Granlund has been one of the breakout stars of the Sochi Olympics. He has added a bit of dynamism the Finns appeared to lack at the start when Mikko Koivu and Valtteri Filppula were unavailable because of injury.

Granlund was fantastic against Russia, showcasing his elite speed to create Selanne's goal, then steering the rebound of Selanne's power-play shot past Colorado Avalanche goaltender Semyon Varlamov to make it a 3-1 lead. He also nearly scored late in the game, and finished with five shots on net.

"I've been very lucky to play with some great players, and Granlund is a perfect example," Selanne said. "When you get open, the puck is coming. It is fun to watch when this young kid is so ready at this early age. This is Granlund's business card for the world. He's hungry. He can't wait to get out there."

Selanne has 22 goals and 41 points in 35 games in the Olympics. He had no goals and two points at the 2010 Vancouver Olympics, but he was playing about a month after sustaining a broken jaw.

He has played through injuries in the past two Olympics, but save for the normal bumps and bruises (like whatever caused the discoloration of his eyelid), Selanne is happy and healthy.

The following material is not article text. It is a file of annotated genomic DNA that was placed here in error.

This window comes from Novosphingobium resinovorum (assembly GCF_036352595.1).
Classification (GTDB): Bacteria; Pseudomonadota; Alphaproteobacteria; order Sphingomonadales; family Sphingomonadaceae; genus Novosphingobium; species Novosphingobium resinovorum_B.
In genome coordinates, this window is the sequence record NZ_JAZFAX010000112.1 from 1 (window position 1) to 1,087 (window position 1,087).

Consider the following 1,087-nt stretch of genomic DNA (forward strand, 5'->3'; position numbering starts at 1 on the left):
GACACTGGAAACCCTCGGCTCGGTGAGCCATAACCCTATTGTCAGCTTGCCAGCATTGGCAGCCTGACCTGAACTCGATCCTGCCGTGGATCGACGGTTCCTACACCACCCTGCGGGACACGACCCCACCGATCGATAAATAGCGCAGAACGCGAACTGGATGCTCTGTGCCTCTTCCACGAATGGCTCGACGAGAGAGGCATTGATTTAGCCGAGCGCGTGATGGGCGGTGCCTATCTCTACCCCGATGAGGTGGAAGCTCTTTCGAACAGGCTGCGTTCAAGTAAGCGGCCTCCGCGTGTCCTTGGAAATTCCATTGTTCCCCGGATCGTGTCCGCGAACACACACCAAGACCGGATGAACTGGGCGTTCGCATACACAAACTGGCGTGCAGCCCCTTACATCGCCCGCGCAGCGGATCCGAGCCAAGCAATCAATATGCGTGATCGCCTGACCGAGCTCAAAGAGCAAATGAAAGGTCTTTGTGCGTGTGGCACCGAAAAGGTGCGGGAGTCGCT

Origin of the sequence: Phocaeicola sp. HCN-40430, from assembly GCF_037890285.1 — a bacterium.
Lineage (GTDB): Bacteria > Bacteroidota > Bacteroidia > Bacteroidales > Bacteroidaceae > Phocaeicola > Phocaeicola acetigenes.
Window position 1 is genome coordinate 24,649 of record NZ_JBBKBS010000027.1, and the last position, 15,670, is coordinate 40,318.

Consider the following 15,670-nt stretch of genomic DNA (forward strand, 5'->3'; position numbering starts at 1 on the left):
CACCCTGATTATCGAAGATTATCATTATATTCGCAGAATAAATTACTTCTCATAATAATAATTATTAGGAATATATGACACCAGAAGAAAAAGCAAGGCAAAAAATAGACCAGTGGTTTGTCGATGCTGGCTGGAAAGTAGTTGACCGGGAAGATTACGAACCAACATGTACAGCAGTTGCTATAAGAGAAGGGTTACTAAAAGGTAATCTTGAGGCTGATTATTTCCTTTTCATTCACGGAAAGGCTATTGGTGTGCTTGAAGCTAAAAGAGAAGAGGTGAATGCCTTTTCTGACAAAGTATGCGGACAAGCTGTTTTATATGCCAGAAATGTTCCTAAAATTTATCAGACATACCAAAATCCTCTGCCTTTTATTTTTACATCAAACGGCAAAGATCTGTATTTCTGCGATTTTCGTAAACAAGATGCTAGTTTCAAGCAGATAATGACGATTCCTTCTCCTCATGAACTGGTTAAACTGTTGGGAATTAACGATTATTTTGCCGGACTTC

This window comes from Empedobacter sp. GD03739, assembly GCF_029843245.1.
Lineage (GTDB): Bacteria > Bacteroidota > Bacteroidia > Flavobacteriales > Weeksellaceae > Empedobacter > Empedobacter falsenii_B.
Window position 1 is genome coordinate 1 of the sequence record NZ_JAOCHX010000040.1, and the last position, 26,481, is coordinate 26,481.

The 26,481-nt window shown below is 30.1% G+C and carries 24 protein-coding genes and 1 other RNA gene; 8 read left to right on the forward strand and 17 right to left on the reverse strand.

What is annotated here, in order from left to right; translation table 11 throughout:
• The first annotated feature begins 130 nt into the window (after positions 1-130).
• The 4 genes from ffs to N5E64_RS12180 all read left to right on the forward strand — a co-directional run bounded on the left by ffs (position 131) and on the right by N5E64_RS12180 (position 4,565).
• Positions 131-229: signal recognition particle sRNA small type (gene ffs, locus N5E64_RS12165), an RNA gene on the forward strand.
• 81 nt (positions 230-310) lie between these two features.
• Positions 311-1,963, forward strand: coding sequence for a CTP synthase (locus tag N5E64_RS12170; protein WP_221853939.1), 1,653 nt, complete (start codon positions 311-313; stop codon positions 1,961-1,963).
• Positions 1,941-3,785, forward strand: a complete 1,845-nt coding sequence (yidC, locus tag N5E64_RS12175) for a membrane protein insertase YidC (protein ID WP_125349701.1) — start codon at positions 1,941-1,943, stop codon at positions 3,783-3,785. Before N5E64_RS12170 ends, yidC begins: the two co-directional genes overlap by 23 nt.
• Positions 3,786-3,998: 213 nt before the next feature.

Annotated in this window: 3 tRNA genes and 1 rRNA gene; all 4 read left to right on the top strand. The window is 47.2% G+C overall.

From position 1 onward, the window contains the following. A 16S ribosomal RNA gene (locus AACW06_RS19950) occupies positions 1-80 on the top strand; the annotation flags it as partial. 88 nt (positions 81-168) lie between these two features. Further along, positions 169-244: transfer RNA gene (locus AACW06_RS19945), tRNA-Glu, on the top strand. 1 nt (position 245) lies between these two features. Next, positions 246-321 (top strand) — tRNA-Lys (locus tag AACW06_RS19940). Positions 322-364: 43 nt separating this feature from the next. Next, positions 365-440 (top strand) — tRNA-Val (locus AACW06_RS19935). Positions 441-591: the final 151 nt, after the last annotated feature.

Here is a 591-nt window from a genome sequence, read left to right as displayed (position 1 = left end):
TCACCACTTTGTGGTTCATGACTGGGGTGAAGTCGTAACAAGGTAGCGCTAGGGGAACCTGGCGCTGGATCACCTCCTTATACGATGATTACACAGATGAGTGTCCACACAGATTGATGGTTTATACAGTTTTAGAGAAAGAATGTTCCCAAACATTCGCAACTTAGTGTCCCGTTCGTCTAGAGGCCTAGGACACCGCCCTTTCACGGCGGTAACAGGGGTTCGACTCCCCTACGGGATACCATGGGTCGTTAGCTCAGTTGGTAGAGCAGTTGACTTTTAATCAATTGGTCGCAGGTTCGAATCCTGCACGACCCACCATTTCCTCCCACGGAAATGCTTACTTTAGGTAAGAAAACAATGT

"I'm 100 percent and maybe hungrier than ever," he said. "Maybe not the same legs as when I was younger, but mentally I'm better, for sure. I appreciate things more. My enjoyment level is, for sure, highest ever. I'm just lucky here. I'm playing first line, first power play, what else are you going to ask for? I'm 43."

This is his sixth Olympics. He scored seven times and had four assists at the 1992 Albertville Olympics.

Selanne had a goal and an assist Feb. 22, 1992, when Finland defeated France in the seventh-place game. Four days later in Oulu, Finland, Minna and Vesa Granlund welcomed a baby boy into the world. They named him Mikael.

"Maybe that tells everybody what type of player he is," Granlund said. "He can still play at this level, and he is not just surviving there. He is playing and making great plays and helping the team to win. That's why everybody respects him so much."

Russia was a heavy favorite to advance to the semifinals. Finland played an inspired brand of defense-first hockey but was opportunistic when chances arose.

The Finns are short four centers -- Mikko and Saku Koivu, Filppula and Barkov -- and dressed more players from the Kontinental Hockey League than the Russians. Finland will be the underdog again against Sweden, and will be the underdog against either Canada or the United States in either of the medal games this weekend.

Though the Finns left the host nation's hockey fans in misery, the rest of the world can be thankful for two more appearances by Selanne in a Suomi sweater.

"During the day when I woke, and even before I went to bed [Tuesday] night, I noticed that this might be my last game in the Finnish national team," Selanne said. "It was kind of a weird feeling. That was my focus, that you know what, if I do my best and my teammates can only do their best. Nobody really believes in us. [Russia] played four games in five nights, and we tried to make that our advantage. I think that's what happened. It's a big day for us."